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What is the meaning behind the suffix "-halber" in the word sicherheitshalber? Is it like "to be on the safe side/half"? Still, if so, why does it come with the "-er"?

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"Sicherheitshalber" is a composition of the noun "Sicherheit" with the preposition "halber", which means "for reasons of ..." or "due to ...". According to the Duden it is derived from an old word for "Hälfte" or "Seite", so you could maybe think of it as "to be on the side of ...".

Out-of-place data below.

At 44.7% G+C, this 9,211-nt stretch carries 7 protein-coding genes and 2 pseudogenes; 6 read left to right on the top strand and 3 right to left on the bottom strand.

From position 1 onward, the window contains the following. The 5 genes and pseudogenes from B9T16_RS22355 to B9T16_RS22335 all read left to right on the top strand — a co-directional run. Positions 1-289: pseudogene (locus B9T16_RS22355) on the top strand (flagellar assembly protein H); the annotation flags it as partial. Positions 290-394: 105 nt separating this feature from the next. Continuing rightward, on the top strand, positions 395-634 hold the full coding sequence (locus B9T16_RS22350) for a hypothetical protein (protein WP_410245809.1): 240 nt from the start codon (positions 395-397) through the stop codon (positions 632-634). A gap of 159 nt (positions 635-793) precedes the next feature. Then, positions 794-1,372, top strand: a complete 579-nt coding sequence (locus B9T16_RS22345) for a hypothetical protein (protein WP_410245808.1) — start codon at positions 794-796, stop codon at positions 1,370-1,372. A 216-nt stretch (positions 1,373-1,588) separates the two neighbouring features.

So "sicherheitshalber" means "to be on the safe side", "for safety reasons" or "to be sure".

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    This is exactly the same metaphor as "erring on the side of caution", so "sicherheitshalber" is in fact a central instance of this pattern - but there are others, e.g. "der Vollständigkeit halber". – Kilian Foth Sep 23 '14 at 8:20
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    There is something very similar in English > on the behalf of safety Here, "half" is used to express the idea of reason, too. – Emanuel Sep 23 '14 at 9:25

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